• Muizz | 16 Nov 2015, 06:18 PM Agree 0
    Responding to your answer above, again i think by simply conduct yourself professionally, you will manage. In the case of friendship, human is still human, so to avoid conflicts, HR manager should remind them regularly on this particular issue and create a line between them. Stand firmly behind your line and they will respect you for that. But stopping them from making friends is totally against humanity. My two cents.
  • Keith | 17 Nov 2015, 03:00 PM Agree 0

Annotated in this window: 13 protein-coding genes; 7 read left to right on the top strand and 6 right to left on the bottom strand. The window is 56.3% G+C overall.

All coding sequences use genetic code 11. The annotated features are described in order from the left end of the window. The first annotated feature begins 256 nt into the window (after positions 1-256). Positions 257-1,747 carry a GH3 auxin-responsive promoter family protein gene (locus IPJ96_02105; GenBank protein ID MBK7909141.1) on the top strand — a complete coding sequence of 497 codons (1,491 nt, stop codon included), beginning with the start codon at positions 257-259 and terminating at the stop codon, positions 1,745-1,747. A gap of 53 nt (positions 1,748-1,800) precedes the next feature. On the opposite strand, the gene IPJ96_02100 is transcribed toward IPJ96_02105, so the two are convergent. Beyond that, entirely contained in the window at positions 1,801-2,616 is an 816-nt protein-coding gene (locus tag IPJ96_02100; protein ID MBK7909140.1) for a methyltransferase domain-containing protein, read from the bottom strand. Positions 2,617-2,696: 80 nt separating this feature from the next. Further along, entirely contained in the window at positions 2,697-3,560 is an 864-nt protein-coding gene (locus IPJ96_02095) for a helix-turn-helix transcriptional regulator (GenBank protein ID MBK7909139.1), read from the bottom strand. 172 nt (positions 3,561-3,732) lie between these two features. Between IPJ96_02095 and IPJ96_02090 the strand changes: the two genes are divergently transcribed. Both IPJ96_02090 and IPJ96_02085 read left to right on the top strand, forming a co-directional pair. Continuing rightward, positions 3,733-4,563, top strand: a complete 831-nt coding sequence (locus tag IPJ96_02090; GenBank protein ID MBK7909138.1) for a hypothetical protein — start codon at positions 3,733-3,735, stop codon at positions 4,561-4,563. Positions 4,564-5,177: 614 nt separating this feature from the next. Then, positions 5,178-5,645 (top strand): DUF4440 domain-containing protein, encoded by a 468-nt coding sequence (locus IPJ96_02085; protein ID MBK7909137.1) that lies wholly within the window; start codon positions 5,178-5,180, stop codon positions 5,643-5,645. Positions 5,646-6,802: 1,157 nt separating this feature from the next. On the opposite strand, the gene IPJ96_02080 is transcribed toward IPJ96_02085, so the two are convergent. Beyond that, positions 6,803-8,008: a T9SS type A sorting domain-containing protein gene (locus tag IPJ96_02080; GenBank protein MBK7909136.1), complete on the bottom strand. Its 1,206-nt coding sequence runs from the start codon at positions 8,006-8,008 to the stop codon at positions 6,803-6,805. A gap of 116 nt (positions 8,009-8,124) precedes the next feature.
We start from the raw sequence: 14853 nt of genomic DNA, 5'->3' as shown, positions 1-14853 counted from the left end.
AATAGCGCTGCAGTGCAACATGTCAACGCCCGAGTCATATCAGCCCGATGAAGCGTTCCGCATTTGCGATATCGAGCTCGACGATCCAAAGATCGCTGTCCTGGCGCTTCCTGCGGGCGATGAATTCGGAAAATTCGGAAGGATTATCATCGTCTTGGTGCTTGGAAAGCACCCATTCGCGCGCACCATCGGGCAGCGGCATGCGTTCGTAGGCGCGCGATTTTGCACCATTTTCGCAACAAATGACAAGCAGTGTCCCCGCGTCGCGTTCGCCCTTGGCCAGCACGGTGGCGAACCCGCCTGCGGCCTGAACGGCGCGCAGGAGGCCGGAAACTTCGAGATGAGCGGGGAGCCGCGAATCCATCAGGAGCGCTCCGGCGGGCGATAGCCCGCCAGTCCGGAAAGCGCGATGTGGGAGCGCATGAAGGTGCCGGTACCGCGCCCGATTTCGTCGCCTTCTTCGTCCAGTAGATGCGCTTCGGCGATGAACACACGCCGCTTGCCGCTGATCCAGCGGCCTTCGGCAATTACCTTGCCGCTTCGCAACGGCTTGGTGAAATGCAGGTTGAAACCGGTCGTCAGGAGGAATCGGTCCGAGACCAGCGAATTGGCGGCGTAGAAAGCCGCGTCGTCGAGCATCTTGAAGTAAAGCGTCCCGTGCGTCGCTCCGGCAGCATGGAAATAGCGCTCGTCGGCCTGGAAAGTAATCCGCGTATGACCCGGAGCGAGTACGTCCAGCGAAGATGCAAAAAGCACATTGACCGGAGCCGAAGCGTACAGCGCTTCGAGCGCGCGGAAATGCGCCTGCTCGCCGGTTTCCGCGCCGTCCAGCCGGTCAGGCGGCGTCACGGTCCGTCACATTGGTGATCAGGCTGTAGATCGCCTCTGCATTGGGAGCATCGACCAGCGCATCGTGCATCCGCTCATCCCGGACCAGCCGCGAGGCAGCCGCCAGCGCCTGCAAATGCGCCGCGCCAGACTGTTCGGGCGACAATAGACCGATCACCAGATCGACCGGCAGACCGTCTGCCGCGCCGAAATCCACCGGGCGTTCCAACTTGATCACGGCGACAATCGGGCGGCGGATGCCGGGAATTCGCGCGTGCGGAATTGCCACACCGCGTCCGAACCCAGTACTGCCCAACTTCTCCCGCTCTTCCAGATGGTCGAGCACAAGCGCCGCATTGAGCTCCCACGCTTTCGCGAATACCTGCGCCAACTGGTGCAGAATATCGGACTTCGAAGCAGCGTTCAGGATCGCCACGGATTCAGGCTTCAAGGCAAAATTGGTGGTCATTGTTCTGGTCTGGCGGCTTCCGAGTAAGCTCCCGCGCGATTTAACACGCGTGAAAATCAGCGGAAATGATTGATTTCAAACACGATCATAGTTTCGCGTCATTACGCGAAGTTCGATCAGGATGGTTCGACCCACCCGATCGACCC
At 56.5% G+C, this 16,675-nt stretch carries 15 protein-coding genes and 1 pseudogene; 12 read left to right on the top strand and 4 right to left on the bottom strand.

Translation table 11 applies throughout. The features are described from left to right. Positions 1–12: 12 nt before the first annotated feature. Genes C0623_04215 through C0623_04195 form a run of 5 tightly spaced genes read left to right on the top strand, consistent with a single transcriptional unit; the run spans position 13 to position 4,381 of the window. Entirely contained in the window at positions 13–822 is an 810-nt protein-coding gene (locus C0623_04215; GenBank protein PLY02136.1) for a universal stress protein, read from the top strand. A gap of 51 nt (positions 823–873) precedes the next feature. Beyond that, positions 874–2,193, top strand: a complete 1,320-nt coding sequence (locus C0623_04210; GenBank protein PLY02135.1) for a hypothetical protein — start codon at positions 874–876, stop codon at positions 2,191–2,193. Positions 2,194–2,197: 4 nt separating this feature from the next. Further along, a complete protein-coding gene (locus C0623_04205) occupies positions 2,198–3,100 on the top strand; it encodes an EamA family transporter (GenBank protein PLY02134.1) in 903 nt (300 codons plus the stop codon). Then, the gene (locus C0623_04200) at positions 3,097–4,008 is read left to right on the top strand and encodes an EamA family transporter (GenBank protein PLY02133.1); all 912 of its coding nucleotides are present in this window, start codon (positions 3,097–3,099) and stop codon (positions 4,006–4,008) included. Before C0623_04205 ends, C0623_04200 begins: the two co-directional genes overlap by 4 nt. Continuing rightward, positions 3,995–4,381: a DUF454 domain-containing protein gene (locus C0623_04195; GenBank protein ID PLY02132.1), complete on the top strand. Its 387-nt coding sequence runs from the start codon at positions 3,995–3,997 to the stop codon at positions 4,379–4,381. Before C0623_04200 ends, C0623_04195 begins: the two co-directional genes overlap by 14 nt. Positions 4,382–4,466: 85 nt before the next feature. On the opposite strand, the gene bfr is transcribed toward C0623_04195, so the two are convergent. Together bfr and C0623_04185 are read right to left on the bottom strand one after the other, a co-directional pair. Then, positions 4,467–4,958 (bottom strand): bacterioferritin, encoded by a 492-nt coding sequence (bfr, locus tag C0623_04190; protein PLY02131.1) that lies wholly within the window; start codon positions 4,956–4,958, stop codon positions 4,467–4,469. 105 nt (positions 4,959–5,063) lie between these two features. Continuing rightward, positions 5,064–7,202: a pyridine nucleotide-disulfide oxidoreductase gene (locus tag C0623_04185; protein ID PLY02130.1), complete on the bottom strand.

I think there is a balance to be struck with being friendly and engaging with everyone at work however when those relationships become deep there is a danger which as indicated can cause issues - a disciplinary process, a redundancy notification can become complex when strong friendships are involved. This is accentuated with social media and engagement with colleagues through Facebook, Instagram etc an area where I think we will have increasing issues occurring as HR professionals
  • Bernie Althofer | 18 Nov 2015, 01:18 PM Agree 0
    I agree with Steve about being friendly. As a senior manager explained to me (and I tried to follow his advice), "If you their friend you won't make the hard decisions when you have to. By all means be friendly, but don't be their friend."